The U.P. does winter sports a little more extreme than most places

The Ishpeming Ski Club has been around for 130 years, and club leaders through the decades have somehow managed to keep the main thing the main thing. A recent promotional message from the organization asks the same question it has been asking since the late 1880s:

"What if you could defy gravity and really fly?"

For some people, the phrase "winter sports" means standing on an ice-covered lake and hoping to pull some perch out of a hole. Others imagine cruising down a groomed trail on a $6,000 machine. Still others picture chair lifts, chalets and hot cocoa by the fire.

But for generations of Yoopers, winter has meant asking the question "What if …?" It has meant making their way to the nearest ski jumping hill and finding out whether they have what it takes to defy gravity and really fly.

In most parts of the country--even in northern climates--ski jumping is an exotic activity that shows up on TV once every four years as part of the Winter Olympics. But for a dedicated band of ski jumpers in Marquette County, it's part of their winter routine, as normal as scraping ice off windshields.

Gary Rasmussen of Negaunee first became interested in the sport in February 1964, when as a child he discovered he was a descendant of ski jumping royalty. While rummaging through a box in the attic of his family's home, he found scrapbooks along with trophies earned by his father, Wilbert Rasmussen.

The elder Rasmussen was a national champion ski jumper and a member of two world championship teams as well as the U.S. Olympic team in 1952. He was later inducted into the U.S. Ski Hall of Fame, one of 13 members of the Ishpeming Ski Club to have earned the honor.

A year after learning about his father's accomplishments, Rasmussen attended the annual ski jumping competition hosted by the ISC at Suicide Hill in Ishpeming. The star of the day was a Japanese jumper, Yukio Kasaya, who set a hill record of 277 feet. "I was there with my dad, and I turned to him and said, 'I want to do that'," he says. "It was an awesome experience standing there to watch it and see the crowd's reaction." Seven years later, Kasaya led a Japanese sweep of the Olympic podium.

When he started ski jumping, Rasmussen says, he fell in love with speed. "I enjoyed jumping even as a little boy," he says. "It was fun sliding down the hill. … Anyone who skis downhill at Marquette Mountain knows it's a blast.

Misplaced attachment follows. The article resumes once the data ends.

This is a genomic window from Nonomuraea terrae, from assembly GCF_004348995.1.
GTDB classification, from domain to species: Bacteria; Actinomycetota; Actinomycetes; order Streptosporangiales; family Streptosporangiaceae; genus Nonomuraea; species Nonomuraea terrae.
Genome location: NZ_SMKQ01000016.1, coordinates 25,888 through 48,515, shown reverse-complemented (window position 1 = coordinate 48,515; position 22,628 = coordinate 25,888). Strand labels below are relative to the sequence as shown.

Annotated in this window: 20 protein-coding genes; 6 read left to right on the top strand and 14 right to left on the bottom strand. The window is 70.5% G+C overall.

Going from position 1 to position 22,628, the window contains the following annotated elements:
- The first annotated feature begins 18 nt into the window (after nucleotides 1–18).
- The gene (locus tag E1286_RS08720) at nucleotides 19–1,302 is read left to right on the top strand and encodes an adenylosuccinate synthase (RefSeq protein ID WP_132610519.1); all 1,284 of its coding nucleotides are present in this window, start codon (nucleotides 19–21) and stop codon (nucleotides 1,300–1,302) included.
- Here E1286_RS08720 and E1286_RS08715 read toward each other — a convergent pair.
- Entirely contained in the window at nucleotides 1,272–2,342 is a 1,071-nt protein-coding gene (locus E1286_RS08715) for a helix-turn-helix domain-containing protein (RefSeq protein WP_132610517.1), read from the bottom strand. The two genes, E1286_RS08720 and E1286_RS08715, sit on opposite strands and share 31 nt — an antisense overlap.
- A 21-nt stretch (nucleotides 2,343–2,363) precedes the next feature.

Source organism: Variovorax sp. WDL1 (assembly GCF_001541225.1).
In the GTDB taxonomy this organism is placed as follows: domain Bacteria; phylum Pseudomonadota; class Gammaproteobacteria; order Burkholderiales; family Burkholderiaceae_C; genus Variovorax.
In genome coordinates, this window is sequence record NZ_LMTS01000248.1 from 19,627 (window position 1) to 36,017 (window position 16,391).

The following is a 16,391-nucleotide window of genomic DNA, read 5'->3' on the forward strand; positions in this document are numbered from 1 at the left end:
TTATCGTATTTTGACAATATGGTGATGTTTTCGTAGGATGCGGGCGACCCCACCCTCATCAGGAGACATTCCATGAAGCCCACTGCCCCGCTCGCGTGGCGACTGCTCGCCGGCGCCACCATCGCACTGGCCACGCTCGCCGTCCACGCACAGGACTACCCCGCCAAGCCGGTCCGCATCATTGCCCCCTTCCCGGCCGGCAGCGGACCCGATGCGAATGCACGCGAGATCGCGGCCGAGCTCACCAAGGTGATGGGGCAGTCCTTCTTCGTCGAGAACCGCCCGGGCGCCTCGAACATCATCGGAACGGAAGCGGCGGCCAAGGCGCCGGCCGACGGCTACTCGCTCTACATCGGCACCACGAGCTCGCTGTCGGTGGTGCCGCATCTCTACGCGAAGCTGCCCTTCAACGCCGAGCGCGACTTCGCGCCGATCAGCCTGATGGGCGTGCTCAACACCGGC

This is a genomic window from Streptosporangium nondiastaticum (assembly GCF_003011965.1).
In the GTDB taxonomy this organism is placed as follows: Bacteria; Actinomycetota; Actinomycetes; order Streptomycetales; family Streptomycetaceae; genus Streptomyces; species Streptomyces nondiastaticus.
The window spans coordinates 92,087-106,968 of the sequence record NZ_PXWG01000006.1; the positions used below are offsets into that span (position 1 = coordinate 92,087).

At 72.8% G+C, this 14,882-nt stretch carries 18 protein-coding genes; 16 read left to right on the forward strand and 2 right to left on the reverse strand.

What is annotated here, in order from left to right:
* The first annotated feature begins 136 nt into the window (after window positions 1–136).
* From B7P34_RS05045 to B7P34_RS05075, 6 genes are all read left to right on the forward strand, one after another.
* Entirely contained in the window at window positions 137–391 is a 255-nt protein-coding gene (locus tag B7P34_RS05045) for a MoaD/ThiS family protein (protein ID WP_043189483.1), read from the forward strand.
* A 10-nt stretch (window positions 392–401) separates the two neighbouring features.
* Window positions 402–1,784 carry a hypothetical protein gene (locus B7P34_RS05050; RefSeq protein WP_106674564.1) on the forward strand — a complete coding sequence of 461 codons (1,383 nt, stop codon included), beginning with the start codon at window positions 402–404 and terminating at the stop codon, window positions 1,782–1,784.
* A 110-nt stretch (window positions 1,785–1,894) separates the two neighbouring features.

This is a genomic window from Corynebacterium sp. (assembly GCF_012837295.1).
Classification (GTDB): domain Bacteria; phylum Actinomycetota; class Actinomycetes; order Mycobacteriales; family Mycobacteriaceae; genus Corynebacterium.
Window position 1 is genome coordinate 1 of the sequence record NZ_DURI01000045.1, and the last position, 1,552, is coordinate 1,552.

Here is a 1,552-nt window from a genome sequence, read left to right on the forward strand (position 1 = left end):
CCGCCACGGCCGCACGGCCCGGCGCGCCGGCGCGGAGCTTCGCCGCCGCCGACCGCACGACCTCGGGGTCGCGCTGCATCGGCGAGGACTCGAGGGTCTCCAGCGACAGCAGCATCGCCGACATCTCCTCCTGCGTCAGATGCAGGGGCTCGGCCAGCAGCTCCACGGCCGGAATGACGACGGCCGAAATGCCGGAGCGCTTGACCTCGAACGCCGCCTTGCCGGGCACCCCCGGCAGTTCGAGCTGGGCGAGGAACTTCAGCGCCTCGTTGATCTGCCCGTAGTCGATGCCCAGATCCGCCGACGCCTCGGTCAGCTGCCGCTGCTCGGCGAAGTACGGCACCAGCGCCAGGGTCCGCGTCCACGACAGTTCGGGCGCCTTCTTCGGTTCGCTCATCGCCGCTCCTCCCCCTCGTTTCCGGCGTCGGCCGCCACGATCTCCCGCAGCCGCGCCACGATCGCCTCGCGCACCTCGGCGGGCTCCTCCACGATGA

"I truly believe ski jumping is the original extreme sport… For some, the speed is overwhelming, but I found it to be exhilarating. Speed is a thrill, but the ultimate thrill is the time in the air. Once you hit takeoff and start to fly, you can feel the lift and you're literally flying. That being said, that type of air carry doesn't start until you're jumping on larger hills."

Rasmussen was a member of the ski jumping team at Northern Michigan University in the late 1970s, until the NCAA dropped the sport. He later served as head coach of the Olympic Training Center team based at NMU and is now head ski jumping coach with the Ishpeming Ski Club.

He says, "Some people look up and say, 'There's no way on God's green acres I'll ever jump that.' And others--a small percentage--say, 'That's for me.'"

As coach of the ISC ski jumping program, Rasmussen's objective is to recruit new jumpers, create interest in the sport within the community, and teach the basics. In the summer and fall, that entails dry-land training including gym workouts and technical sessions. In the winter, up to a dozen team members will participate in three to six competitions throughout the Midwest. This January 14, as part of Negaunee's revitalized Heikki Lunta Festival, the club will host a ski jumping competition at Suicide Hill.

The Ishpeming Ski Club also sponsors a youth ski jumping program scheduled to begin January 5. Jumping sessions will be held at Suicide Hill every Tuesday and Thursday from 6:30 to 7:30 p.m. The club provides skis, boots, helmets, suits and coaching free of charge.

Rasmussen says adults are also welcome to try the sport, as long as they realize it could take a couple of years before they're ready to jump on the larger hills.

Spectators will be able to take in two international competitions in the U.P. this winter. The first is the 129th Annual Ski Jumping Tournament at Suicide Hill in Ishpeming, set for 6 p.m. February 17. Jumpers from Finland, Norway, Slovenia, and the United States are expected to participate.

Just over a week later, on February 25-26, Pine Mountain in Iron Mountain will host the Continental Cup, sanctioned by the International Ski Federation. Attendance is expected to be around 20,000.

Winter sports enthusiasts who prefer their thrills a little closer to ground level can find what they're looking for less than three miles from Suicide Hill.

Lucy Hill in Negaunee, home of the Upper Peninsula Luge Club, is the only full-length natural luge track in the country. Built around 1990, it's 810 meters long--a half-mile--and features an 11 percent average slope.

Natural tracks (or naturbahn) differ from the artificial tracks used in the Winter Olympics (kunstbahn), as they follow the contours of the hill and are bordered by snow banks and boards. Naturbahn lugers use their feet, hands and bodies to steer as they head down the ice-covered track.

Lucy Hill is open for public sliding from 6 to 9 p.m. Fridays and 11 a.m. to 4 p.m. on Saturdays. The cost is $10 per person either day or $20 per household on Fridays. In addition, group reservations are available Sundays, for $200. Equipment and instruction are included. The luge club also has several days of events scheduled for the Heikki Lunta Festival.

For more information about Lucy Hill and the Upper Peninsula Luge Club, visit them online here.

Michael Murray is a freelance writer based in Marquette, Michigan.
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